As the Chinese Nationalist Party (KMT) lost its grip on absolute power, two political stars were born: President Ma Ying-jeou (馬英九) and former president Chen Shui-bian (陳水扁). While the two formally represent or represented the KMT and the Democratic Progressive Party (DPP), their emergence also created an enduring ideological division along “green” and “blue” lines.
This division has thrust the political culture deeper into the “soy sauce vat” coined by late writer and human rights activist Bo Yang (柏陽).
When these two icons appeared on the scene, the public were given hope — pan-green-camp and pan-blue-camp supporters, at least, felt they had found their saviors.
However, after gaining power, they were ridiculed over their styles of governance. Chen is now viewed as corrupt, and Ma, who had a chance to rise above his predecessor, is now subject to public scorn because of his poor handling of the disaster caused by Typhoon Morakot.
Judging from the way things stand, it is probably safe to say that the “Ma and Chen era” is over.
I say this because Chen lost many of his strongest supporters after corruption charges were filed against him, with even some “deep green” voters making it known that they were examining the follies of their ways.
Ma’s decision-making abilities, however, had always been questioned by the public, but his reaction to Typhoon Morakot disappointed even many “deep blue” supporters.
These two forces are the basis for conflict between the pan-blue and pan-green groups. If this foundation weakens, there could be an opportunity to resolve their ideological differences.
Political leaders should be able to shape political culture in their favor.
At the same time, their opponents should provide the environment for diversified political development. Taiwan should possess both, but the personal flaws of Ma and Chen have put paid to this for the moment — and this is a great pity.
We should be happy about the simultaneous demise of the two leaders because it means that neither side will gain a comprehensive advantage, and that it may be possible to bridge the blue-green ideological divide. The demise of Ma and Chen will not only mean that others will have the opportunity to shine, but also that the public will be able to take a more balanced view of the nation’s political developments, thus benefiting the political atmosphere.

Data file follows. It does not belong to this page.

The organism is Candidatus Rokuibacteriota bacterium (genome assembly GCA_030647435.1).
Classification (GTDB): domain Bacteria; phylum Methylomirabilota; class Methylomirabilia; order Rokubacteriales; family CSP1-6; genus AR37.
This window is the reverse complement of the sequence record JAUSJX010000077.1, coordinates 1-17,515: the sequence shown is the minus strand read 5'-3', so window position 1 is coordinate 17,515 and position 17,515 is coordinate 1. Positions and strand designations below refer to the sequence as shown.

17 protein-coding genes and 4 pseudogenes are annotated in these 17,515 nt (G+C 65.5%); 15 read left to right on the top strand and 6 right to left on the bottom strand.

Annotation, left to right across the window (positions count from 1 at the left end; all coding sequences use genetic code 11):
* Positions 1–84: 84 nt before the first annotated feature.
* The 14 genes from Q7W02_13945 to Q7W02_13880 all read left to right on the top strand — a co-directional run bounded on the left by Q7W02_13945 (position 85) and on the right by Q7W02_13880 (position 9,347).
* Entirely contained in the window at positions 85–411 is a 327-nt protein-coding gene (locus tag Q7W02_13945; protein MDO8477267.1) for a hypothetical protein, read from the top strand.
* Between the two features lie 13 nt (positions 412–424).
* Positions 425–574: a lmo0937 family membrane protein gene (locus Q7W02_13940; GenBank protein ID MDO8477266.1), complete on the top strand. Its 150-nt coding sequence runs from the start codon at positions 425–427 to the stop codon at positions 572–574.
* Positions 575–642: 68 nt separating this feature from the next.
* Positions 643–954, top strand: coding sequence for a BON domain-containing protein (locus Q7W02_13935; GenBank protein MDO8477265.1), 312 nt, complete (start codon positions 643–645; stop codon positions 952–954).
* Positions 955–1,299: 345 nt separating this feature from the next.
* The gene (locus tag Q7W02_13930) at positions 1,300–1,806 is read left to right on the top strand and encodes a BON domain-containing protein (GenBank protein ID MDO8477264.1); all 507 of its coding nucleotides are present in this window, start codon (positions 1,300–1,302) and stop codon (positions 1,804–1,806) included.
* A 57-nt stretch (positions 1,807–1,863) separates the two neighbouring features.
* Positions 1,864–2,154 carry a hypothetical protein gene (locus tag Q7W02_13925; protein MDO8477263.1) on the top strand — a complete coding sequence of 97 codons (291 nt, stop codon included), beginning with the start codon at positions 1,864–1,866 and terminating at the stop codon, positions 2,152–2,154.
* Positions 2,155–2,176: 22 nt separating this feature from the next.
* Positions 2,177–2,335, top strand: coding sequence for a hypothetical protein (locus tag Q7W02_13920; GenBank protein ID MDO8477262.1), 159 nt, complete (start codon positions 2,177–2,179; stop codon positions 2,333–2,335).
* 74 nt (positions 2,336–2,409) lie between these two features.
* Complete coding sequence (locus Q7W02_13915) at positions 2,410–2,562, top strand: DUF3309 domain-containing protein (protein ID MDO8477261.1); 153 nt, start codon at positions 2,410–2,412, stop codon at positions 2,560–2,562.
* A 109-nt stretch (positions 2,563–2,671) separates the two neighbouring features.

Everyone is focusing their attention on helping victims of Typhoon Morakot, while very few are paying attention to political changes. But these changes represent a turning point for Taiwan, whose political scene has been overly rigid for a long time, and may encourage people to place less emphasis on politics.
We can now see how a minority of radicals have influenced Taiwan’s political development over the past few years. It would benefit political stability if we can use this opportunity to calm the radicals or at least make them less willing to voice their opinions.
The post-“Ma and Chen era” is here, and the public has reason to feel more comfortable about what lies ahead.
I worry, however, that certain ambitious politicians will create new political stars to increase their or their party’s power.
This would be disastrous, as it would be the start of another era of blind political worship and ideological warfare.
Li Kuan-long is a lecturer at Shih Chien University in Kaohsiung.
TRANSLATED BY DREW CAMERON
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